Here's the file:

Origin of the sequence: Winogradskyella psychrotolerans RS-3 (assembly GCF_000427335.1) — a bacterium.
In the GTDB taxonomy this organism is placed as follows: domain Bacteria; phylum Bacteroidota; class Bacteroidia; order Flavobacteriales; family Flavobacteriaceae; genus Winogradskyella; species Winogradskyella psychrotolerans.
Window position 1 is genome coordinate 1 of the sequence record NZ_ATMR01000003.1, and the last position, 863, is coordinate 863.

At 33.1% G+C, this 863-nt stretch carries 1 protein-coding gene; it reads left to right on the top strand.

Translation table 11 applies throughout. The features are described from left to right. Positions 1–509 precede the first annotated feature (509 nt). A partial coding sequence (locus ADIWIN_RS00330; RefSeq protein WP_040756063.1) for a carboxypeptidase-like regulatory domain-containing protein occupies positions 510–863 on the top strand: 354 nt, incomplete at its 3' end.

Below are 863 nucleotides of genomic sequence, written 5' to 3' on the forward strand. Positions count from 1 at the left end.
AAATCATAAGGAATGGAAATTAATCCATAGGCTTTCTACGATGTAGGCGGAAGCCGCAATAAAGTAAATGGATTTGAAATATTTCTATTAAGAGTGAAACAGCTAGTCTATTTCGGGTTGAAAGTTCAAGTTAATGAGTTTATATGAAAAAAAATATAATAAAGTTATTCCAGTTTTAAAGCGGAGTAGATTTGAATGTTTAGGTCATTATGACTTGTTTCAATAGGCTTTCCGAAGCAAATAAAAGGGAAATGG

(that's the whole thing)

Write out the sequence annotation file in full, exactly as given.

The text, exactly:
Origin of the sequence: Winogradskyella psychrotolerans RS-3 (assembly GCF_000427335.1) — a bacterium.
In the GTDB taxonomy this organism is placed as follows: domain Bacteria; phylum Bacteroidota; class Bacteroidia; order Flavobacteriales; family Flavobacteriaceae; genus Winogradskyella; species Winogradskyella psychrotolerans.
Window position 1 is genome coordinate 1 of the sequence record NZ_ATMR01000003.1, and the last position, 863, is coordinate 863.

At 33.1% G+C, this 863-nt stretch carries 1 protein-coding gene; it reads left to right on the top strand.

Translation table 11 applies throughout. The features are described from left to right. Positions 1–509 precede the first annotated feature (509 nt). A partial coding sequence (locus ADIWIN_RS00330; RefSeq protein WP_040756063.1) for a carboxypeptidase-like regulatory domain-containing protein occupies positions 510–863 on the top strand: 354 nt, incomplete at its 3' end.

Below are 863 nucleotides of genomic sequence, written 5' to 3' on the forward strand. Positions count from 1 at the left end.
AAATCATAAGGAATGGAAATTAATCCATAGGCTTTCTACGATGTAGGCGGAAGCCGCAATAAAGTAAATGGATTTGAAATATTTCTATTAAGAGTGAAACAGCTAGTCTATTTCGGGTTGAAAGTTCAAGTTAATGAGTTTATATGAAAAAAAATATAATAAAGTTATTCCAGTTTTAAAGCGGAGTAGATTTGAATGTTTAGGTCATTATGACTTGTTTCAATAGGCTTTCCGAAGCAAATAAAAGGGAAATGG